LDK Solar: Consistent Cash Flow, Unresolved Working Capital Deficit

| About: LDK Solar (LDK)

Positive operating cash flow for the fourth consecutive quarter is a positive sign for LDS Solar (NYSE:LDK) (see conference call transcript here). The company continued to operate with significant debt and a working capital deficit at the end of the third quarter 2010. The company’s efforts to quell the doubts about continuing to operate indefinitely are unclear. The company formulated a plan to relieve its liquidity problem, but at the end of the third quarter 2010, the working capital deficit had worsened again. The company indicated they are making progress on refinancing debt and indicated the problem will be resolved by April 2011 at the latest. We believe the consistent high short interest relative to its peers illustrates the skepticism surrounding the company’s share price.

The company saw improvements in its rankings on operating cash flow, free cash flow and the cash conversion cycle. Operating cash flow improved to 4th from 24th and free cash flow improved to 23rd from 35th. Gross margin declined to 20th from 17th in the prior quarter. Heavy reliance on debt continues to leave the company at the bottom for debt-to-equity.

The company does not provide statements of cash flow in its quarterly Form 6-K filings. This seems to be the norm among fellow Form 6-K filers. The company said operating cash flow for the third quarter of 2010 was $140 million and depreciation was $40.1 million. No other operating cash flow details were disclosed by the company. Based on our calculations, operating cash flow has been in excess of net income for four of the past eight quarters and has exceeded the industry average for this metric three of the past eight quarters. On a last-12 months basis, operating cash flow has exceeded net income three times in the past eight quarters and has been above the industry average in three of the past eight quarters. We believe a ratio of greater than one is an indication of good earnings quality.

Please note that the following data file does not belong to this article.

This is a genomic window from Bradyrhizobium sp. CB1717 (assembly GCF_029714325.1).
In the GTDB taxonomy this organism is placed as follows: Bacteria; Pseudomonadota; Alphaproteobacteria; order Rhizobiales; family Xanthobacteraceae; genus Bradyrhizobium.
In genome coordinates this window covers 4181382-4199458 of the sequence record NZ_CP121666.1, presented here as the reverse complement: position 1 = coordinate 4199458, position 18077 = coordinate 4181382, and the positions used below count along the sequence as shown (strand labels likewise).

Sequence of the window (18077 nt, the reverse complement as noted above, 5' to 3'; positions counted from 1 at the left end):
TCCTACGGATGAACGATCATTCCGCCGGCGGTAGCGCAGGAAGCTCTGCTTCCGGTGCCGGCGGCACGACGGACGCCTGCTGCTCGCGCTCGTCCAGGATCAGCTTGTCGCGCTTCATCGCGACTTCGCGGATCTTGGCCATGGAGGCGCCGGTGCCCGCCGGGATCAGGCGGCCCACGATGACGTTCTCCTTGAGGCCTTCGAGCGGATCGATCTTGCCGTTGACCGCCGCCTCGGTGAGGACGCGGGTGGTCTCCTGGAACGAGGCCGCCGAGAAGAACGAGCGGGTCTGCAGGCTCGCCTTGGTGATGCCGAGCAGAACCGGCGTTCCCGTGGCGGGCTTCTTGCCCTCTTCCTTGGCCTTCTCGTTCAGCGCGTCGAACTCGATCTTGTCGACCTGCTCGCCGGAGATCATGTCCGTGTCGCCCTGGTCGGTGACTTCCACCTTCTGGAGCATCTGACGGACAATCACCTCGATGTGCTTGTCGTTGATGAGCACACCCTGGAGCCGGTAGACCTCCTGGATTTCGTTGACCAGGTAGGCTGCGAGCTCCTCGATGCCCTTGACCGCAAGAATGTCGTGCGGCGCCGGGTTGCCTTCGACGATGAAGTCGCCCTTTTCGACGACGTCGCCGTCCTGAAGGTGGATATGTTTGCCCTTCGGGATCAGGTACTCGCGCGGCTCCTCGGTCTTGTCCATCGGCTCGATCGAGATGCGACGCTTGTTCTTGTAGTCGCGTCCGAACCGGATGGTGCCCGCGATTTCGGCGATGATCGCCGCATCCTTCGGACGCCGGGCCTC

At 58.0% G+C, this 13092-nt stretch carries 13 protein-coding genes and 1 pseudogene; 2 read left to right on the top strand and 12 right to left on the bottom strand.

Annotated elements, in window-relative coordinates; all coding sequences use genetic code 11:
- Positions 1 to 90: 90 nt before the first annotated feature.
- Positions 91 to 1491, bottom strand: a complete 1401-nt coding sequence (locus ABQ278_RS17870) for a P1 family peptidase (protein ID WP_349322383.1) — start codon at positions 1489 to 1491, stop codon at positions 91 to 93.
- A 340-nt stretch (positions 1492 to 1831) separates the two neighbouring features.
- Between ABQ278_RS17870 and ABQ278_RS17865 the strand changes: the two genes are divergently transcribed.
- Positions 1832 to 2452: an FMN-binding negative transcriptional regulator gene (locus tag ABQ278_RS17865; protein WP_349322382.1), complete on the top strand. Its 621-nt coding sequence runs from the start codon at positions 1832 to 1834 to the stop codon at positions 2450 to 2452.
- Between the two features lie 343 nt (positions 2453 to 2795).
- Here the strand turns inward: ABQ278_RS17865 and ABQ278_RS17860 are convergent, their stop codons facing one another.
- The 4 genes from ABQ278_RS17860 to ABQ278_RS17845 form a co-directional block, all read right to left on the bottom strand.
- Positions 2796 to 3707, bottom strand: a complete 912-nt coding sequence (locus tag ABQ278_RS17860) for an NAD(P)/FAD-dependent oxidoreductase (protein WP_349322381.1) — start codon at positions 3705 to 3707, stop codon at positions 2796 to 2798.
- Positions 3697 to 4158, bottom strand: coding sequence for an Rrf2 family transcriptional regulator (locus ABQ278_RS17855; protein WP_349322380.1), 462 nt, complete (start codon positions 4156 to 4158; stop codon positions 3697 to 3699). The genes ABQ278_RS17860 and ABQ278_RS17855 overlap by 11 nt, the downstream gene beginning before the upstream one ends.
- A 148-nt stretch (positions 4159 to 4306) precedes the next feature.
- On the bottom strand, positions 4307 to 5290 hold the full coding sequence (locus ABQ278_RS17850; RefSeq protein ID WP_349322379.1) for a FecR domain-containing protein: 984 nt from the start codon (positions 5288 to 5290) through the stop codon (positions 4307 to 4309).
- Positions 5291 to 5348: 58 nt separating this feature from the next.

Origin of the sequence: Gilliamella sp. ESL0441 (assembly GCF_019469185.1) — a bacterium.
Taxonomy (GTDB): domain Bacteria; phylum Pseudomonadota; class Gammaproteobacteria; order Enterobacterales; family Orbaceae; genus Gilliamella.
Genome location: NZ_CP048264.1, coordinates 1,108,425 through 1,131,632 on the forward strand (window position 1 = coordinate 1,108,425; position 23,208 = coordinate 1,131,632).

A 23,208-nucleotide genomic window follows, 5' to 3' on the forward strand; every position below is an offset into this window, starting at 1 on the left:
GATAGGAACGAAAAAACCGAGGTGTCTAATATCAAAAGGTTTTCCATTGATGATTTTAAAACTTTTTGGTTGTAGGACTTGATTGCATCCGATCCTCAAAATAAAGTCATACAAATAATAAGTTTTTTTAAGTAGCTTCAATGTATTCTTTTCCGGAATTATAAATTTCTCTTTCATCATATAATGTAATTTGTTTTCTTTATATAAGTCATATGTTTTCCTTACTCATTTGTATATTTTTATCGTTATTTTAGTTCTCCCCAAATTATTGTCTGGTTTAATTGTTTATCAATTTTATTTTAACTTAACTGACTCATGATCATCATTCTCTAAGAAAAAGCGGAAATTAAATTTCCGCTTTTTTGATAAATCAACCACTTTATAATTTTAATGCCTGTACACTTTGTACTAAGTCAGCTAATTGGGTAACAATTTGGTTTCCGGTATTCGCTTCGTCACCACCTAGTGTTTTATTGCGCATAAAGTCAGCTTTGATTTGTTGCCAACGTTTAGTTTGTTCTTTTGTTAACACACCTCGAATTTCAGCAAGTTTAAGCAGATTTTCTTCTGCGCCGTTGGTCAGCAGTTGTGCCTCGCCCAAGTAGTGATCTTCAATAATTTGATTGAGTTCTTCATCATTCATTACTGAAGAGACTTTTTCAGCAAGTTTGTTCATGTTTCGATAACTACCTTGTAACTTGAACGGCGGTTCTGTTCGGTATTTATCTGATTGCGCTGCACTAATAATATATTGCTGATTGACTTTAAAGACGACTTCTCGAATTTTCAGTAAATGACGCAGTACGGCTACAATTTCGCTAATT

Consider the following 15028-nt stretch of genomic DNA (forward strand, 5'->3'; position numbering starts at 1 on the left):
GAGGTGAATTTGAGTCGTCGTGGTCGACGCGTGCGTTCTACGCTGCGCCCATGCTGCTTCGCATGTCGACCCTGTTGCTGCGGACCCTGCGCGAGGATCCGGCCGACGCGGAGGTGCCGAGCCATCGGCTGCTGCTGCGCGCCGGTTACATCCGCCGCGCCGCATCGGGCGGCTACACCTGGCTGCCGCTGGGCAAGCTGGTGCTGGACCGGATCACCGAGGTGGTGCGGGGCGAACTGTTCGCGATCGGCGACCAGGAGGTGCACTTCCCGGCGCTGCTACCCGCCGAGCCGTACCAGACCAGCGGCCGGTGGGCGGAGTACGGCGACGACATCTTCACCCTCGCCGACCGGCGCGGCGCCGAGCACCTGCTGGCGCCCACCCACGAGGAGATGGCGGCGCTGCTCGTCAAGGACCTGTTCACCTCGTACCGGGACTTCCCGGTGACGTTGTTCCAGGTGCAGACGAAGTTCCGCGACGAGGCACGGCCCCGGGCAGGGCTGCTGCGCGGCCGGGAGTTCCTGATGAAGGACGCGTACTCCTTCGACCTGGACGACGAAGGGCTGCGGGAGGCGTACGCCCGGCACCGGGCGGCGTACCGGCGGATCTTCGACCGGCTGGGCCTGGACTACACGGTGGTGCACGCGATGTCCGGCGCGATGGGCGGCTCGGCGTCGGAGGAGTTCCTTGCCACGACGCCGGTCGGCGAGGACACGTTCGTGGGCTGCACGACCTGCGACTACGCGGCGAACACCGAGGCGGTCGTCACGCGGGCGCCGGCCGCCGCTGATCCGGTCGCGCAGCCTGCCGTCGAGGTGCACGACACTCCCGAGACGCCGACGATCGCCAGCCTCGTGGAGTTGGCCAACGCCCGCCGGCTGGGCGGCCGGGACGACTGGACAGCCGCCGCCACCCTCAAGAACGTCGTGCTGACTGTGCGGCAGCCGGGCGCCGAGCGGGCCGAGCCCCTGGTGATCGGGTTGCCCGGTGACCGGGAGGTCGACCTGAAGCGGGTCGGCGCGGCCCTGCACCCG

Significant debt has contributed to a working capital deficit and raised questions regarding the ability of LDK Solar to continue as a going concern. Debt-to-equity has been above 1.0 for the past eight quarters and has been as high as 3.26 in the second quarter 2009. The company’s debt-to-equity has surpassed the industry average in each of the last eight quarters with ease. Conversely, the high amount of debt has pushed the cash-to-debt ratio to very low levels. It has failed to reach above 0.26 in any of the past eight quarters and has not exceeded the industry average.

At the end of the each quarter of 2010 and year-end 2009, the company had a working capital deficit, meaning its current liabilities exceeded its current assets. As of Sept. 30, 2010, the company had short-term borrowings and the current portion of long-term bank borrowings totaling $1.2 billion and long-term bank borrowings of $640.0 million. During the third quarter earnings conference call the company said it is looking into several different proposals to resolve outstanding debt issues. It expects to resolve the issues by April of 2011 at the latest.

Additional analysis of LDK Solar and its peer group can be found on here.

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